Watermelon is a scrambling and trailing vine originally from southern Africa. It is a large, sprawling annual plant with coarse, hairy pinnately-lobed leaves and white to yellow flowers. It is grown for its large edible fruit, also known as a watermelon, which is a special kind of berry with a hard rind and no internal division.
The fruit has a smooth hard rind—usually green with dark green stripes or yellow spots—and a sweet, juicy interior flesh—usually deep red to pink, but sometimes orange, yellow, or white—with many seeds, which can be soft and white or hard and black.
To choose the sweetest watermelon, here are some techniques:
#1: How it looks matters a lot
When choosing a watermelon, pay attention to how it looks. What you want is a hard, symmetrical watermelon that has no cracks, dents or soft parts on the rind.
Even if there’s slight damage to the exterior, don’t buy it because no matter what the nature of the damage, it’s always transferred inside. These irregularities normally appear during the growth period as a result of water deficiency or excessive exposure to sun.
A ripe watermelon comprises 92% water and 6% sugar, which means that the watermelon should float on the surface if soaked in a bucket of water. As you probably won’t have a bucket of water when you go to the market, it’s best to compare the weights of two watermelons of quite the same size. The one that’s heavier, it’s sweeter.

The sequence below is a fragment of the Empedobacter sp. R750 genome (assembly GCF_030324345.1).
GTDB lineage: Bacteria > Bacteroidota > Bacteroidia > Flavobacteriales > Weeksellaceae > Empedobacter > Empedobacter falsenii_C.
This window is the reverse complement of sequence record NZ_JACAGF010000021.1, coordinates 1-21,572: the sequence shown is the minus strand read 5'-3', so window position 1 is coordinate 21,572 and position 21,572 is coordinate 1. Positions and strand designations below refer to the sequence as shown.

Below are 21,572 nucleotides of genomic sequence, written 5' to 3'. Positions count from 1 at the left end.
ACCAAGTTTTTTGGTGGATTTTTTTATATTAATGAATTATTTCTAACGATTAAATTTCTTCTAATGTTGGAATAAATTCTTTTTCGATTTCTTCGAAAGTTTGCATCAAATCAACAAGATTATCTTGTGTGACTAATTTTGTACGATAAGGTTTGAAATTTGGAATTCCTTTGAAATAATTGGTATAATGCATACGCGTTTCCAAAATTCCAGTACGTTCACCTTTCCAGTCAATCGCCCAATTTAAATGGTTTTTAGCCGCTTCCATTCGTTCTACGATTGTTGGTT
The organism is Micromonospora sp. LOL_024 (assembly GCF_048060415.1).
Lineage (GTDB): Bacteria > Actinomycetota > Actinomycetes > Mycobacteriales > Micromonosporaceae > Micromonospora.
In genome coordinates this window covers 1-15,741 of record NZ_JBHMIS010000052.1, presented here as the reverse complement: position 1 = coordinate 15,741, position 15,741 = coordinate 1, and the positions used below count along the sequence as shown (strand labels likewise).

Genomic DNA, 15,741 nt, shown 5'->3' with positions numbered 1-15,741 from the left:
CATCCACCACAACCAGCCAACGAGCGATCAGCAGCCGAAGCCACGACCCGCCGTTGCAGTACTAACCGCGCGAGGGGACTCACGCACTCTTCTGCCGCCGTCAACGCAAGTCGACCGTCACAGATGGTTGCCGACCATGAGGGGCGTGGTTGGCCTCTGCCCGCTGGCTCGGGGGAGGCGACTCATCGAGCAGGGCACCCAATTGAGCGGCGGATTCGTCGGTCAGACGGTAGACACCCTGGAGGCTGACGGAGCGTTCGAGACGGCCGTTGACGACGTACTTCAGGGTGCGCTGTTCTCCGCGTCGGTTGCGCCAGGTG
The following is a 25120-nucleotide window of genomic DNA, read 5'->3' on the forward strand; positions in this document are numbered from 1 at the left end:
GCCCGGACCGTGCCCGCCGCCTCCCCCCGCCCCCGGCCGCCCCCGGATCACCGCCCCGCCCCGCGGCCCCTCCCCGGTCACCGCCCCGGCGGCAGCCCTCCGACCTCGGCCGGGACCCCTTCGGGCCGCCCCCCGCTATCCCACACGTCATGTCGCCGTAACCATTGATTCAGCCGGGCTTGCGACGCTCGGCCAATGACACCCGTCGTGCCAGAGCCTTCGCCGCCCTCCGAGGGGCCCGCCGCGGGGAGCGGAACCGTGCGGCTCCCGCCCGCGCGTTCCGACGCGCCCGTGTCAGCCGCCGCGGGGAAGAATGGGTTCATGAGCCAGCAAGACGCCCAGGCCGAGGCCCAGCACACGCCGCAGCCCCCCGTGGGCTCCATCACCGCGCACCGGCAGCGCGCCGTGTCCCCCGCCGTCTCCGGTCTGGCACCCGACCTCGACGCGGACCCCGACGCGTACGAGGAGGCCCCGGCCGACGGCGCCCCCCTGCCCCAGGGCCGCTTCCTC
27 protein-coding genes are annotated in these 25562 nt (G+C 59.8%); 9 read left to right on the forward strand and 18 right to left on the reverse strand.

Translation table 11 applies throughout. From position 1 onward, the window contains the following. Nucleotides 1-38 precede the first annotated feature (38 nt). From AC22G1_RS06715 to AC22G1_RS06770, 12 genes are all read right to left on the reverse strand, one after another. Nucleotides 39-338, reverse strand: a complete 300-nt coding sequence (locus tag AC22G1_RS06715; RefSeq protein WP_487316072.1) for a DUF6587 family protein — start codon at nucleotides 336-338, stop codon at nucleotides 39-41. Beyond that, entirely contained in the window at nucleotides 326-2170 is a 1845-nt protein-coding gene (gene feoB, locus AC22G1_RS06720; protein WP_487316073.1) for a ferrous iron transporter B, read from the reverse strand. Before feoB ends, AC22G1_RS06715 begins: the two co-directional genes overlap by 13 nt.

#3: Check the yellow area on the watermelon rind
The yellow area on the rind shows where the watermelon rested on the ground while ripening in the sun. If this place is darker shade of yellow, it means that the watermelon has ripened properly. If it is pale or doesn’t even exist, it means that the watermelon was picked too early.
The perfect ripe watermelon is dark green and matte. Shinier watermelons are usually less lenient.
#5: Watermelon knocking
Last, but not least, you can use the ‘knocking’ method to check if the watermelon is ripe or not. What you should focus on is the sound produced. An unripe watermelon gives a deeper tone than a ripe one.
Source: Healthy Food Forever
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